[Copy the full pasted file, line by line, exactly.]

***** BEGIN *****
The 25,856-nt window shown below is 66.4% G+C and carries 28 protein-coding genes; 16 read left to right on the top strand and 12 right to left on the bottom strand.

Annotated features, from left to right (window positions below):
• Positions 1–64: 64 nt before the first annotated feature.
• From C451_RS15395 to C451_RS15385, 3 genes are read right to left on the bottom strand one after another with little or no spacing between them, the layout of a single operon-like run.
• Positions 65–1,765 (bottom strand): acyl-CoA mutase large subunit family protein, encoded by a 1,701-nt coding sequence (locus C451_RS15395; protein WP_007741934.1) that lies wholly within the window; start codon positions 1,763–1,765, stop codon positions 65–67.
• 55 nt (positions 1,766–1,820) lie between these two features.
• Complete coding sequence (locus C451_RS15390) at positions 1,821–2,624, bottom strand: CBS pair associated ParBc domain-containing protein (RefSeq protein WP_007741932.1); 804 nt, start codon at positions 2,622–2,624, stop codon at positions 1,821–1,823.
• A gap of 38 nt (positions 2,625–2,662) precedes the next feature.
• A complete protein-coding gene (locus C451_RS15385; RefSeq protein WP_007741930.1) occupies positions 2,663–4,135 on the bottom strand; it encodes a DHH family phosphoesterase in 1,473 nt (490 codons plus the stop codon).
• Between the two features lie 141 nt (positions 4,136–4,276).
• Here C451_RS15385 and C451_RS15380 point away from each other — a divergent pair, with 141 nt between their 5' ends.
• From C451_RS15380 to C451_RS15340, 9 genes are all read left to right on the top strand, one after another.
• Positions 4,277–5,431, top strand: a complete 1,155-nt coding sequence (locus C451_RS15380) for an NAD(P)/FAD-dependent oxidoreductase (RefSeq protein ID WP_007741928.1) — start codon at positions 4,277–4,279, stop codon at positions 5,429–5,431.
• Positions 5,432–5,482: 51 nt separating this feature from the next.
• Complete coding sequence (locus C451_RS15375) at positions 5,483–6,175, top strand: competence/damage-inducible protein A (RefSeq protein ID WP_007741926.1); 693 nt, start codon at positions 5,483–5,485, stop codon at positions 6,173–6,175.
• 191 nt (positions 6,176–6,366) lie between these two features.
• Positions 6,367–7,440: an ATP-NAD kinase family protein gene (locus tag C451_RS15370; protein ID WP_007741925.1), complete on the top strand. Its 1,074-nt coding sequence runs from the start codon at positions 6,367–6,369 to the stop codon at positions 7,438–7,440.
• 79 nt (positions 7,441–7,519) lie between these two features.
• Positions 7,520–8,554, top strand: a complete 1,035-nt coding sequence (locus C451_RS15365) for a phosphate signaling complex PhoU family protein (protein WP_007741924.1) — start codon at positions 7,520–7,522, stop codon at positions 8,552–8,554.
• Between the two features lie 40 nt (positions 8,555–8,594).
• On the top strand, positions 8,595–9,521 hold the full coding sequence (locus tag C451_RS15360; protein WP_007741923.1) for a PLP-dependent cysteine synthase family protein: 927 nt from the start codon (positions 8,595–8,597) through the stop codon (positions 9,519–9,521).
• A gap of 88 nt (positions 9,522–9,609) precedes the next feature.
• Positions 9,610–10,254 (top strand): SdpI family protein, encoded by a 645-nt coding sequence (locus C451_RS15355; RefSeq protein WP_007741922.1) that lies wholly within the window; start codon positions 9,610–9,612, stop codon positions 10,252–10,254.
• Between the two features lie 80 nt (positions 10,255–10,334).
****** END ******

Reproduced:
The 25,856-nt window shown below is 66.4% G+C and carries 28 protein-coding genes; 16 read left to right on the top strand and 12 right to left on the bottom strand.

Annotated features, from left to right (window positions below):
• Positions 1–64: 64 nt before the first annotated feature.
• From C451_RS15395 to C451_RS15385, 3 genes are read right to left on the bottom strand one after another with little or no spacing between them, the layout of a single operon-like run.
• Positions 65–1,765 (bottom strand): acyl-CoA mutase large subunit family protein, encoded by a 1,701-nt coding sequence (locus C451_RS15395; protein WP_007741934.1) that lies wholly within the window; start codon positions 1,763–1,765, stop codon positions 65–67.
• 55 nt (positions 1,766–1,820) lie between these two features.
• Complete coding sequence (locus C451_RS15390) at positions 1,821–2,624, bottom strand: CBS pair associated ParBc domain-containing protein (RefSeq protein WP_007741932.1); 804 nt, start codon at positions 2,622–2,624, stop codon at positions 1,821–1,823.
• A gap of 38 nt (positions 2,625–2,662) precedes the next feature.
• A complete protein-coding gene (locus C451_RS15385; RefSeq protein WP_007741930.1) occupies positions 2,663–4,135 on the bottom strand; it encodes a DHH family phosphoesterase in 1,473 nt (490 codons plus the stop codon).
• Between the two features lie 141 nt (positions 4,136–4,276).
• Here C451_RS15385 and C451_RS15380 point away from each other — a divergent pair, with 141 nt between their 5' ends.
• From C451_RS15380 to C451_RS15340, 9 genes are all read left to right on the top strand, one after another.
• Positions 4,277–5,431, top strand: a complete 1,155-nt coding sequence (locus C451_RS15380) for an NAD(P)/FAD-dependent oxidoreductase (RefSeq protein ID WP_007741928.1) — start codon at positions 4,277–4,279, stop codon at positions 5,429–5,431.
• Positions 5,432–5,482: 51 nt separating this feature from the next.
• Complete coding sequence (locus C451_RS15375) at positions 5,483–6,175, top strand: competence/damage-inducible protein A (RefSeq protein ID WP_007741926.1); 693 nt, start codon at positions 5,483–5,485, stop codon at positions 6,173–6,175.
• 191 nt (positions 6,176–6,366) lie between these two features.
• Positions 6,367–7,440: an ATP-NAD kinase family protein gene (locus tag C451_RS15370; protein ID WP_007741925.1), complete on the top strand. Its 1,074-nt coding sequence runs from the start codon at positions 6,367–6,369 to the stop codon at positions 7,438–7,440.
• 79 nt (positions 7,441–7,519) lie between these two features.
• Positions 7,520–8,554, top strand: a complete 1,035-nt coding sequence (locus C451_RS15365) for a phosphate signaling complex PhoU family protein (protein WP_007741924.1) — start codon at positions 7,520–7,522, stop codon at positions 8,552–8,554.
• Between the two features lie 40 nt (positions 8,555–8,594).
• On the top strand, positions 8,595–9,521 hold the full coding sequence (locus tag C451_RS15360; protein WP_007741923.1) for a PLP-dependent cysteine synthase family protein: 927 nt from the start codon (positions 8,595–8,597) through the stop codon (positions 9,519–9,521).
• A gap of 88 nt (positions 9,522–9,609) precedes the next feature.
• Positions 9,610–10,254 (top strand): SdpI family protein, encoded by a 645-nt coding sequence (locus C451_RS15355; RefSeq protein WP_007741922.1) that lies wholly within the window; start codon positions 9,610–9,612, stop codon positions 10,252–10,254.
• Between the two features lie 80 nt (positions 10,255–10,334).